THE ARCTIC AND ANTARCTIC ARE BARELY HABITABLE BY HUMANS, yet some mammals live there quite cozily. The adaptations of their bodies to the cold are among the most unique on the planet—and hold secrets that medical researchers have been trying to untangle for decades.

“I wanted to know their strategy,” says Warren Zapol, director of the Anesthesia Center for Critical Care Research at Massachusetts General Hospital, who has made more than a dozen trip to Antarctica. His teams continue to study the Weddell seal, a remarkable animal that can hold its breath for as long as 90 minutes. Learning to copy their tricks could help a range of conditions that limit oxygen.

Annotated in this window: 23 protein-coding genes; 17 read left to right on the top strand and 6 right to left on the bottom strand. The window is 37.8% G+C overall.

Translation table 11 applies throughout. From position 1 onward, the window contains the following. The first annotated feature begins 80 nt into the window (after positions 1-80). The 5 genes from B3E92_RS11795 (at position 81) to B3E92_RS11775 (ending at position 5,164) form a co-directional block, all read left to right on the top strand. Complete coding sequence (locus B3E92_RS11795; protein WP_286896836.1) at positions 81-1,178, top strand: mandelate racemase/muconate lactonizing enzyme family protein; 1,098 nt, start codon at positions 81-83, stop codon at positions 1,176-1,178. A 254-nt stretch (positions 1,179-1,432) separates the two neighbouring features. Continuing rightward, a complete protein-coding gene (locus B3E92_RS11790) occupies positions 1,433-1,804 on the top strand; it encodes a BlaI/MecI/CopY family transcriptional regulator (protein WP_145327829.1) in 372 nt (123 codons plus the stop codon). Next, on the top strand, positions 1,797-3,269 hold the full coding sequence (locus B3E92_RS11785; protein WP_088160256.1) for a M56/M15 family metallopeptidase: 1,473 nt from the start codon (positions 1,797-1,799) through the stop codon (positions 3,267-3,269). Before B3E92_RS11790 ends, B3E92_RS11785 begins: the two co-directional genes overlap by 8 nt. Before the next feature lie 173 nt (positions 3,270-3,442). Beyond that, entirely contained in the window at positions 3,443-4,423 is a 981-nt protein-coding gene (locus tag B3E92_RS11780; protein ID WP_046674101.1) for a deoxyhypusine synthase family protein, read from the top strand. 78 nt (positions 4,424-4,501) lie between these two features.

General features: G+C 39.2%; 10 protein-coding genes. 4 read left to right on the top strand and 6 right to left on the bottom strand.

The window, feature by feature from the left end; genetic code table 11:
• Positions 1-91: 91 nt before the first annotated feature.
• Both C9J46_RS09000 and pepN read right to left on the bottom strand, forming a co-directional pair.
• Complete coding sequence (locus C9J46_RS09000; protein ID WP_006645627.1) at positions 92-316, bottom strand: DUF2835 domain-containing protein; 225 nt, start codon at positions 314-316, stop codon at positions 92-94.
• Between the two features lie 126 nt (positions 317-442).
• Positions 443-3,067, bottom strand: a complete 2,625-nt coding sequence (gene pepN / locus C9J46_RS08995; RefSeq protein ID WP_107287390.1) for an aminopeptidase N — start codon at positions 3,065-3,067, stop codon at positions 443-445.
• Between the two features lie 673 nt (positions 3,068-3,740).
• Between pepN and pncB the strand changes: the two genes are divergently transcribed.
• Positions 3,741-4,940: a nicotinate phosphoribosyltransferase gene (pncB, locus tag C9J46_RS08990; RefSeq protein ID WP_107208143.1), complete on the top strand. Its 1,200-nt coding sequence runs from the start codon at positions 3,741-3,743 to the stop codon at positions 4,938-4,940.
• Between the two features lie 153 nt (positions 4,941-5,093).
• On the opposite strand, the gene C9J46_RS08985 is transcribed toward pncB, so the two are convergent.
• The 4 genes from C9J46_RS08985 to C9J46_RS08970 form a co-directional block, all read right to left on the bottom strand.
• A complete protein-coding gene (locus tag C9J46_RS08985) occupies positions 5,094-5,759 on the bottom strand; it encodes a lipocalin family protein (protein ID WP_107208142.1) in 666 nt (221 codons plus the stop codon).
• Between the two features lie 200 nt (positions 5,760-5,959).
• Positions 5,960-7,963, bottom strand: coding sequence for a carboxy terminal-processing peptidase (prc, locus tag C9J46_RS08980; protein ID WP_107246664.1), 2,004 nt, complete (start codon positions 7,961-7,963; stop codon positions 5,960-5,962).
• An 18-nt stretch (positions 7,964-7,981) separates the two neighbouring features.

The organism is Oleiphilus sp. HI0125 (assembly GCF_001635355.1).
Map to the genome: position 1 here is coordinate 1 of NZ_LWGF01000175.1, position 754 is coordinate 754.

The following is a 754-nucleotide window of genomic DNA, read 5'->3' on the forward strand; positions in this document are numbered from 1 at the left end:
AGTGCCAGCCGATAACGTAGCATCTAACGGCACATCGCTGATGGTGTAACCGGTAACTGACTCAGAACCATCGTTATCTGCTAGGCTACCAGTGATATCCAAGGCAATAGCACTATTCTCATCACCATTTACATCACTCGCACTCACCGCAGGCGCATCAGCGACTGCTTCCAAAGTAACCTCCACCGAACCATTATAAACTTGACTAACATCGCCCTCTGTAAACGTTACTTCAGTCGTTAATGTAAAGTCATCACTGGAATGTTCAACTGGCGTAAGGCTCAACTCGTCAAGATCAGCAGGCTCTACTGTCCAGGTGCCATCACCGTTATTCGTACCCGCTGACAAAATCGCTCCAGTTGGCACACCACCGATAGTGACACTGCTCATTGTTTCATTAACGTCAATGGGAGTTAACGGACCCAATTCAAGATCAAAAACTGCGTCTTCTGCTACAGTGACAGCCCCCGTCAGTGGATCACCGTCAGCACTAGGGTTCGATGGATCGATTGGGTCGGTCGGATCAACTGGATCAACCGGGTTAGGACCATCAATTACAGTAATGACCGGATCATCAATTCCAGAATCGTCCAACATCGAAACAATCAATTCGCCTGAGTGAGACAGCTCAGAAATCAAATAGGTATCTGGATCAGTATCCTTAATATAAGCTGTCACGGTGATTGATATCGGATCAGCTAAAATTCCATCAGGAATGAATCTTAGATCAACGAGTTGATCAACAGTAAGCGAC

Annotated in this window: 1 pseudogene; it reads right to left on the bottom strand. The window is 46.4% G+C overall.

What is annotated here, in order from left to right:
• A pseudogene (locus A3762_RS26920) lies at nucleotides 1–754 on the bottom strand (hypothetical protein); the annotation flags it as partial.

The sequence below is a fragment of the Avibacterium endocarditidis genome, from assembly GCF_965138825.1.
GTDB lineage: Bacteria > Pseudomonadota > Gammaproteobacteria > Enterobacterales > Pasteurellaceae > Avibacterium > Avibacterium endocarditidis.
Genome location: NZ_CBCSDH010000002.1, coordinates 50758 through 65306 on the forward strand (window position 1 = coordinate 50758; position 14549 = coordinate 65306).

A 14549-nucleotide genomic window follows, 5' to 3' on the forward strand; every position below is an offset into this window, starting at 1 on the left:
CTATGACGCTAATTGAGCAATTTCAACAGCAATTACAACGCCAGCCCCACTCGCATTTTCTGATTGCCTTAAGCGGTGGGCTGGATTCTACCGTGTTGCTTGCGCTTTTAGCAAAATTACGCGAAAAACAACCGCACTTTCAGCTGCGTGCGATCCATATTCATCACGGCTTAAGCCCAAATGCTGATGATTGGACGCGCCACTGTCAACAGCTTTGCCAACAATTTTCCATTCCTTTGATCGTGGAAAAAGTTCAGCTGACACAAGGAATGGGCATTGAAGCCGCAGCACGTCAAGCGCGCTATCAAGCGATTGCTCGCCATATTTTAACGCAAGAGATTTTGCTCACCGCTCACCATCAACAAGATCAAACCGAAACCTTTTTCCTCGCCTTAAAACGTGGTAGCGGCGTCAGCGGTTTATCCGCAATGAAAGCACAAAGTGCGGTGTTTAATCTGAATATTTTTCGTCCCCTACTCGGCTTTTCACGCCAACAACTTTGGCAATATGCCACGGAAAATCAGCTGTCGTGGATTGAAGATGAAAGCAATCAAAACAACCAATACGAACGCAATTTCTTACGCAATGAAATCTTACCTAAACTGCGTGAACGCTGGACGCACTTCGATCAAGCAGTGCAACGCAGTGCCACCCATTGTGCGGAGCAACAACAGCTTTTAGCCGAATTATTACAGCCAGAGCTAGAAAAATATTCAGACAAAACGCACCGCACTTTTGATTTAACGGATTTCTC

On the other end of the planet, Kelly Drew works with the arctic ground squirrel, an animal that spends most of the winter with its body at a sub-freezing temperature. Learning how they survive the cold could help human patients—including stroke victims—endure temperatures that can protect their tissues from dangerous inflammation.

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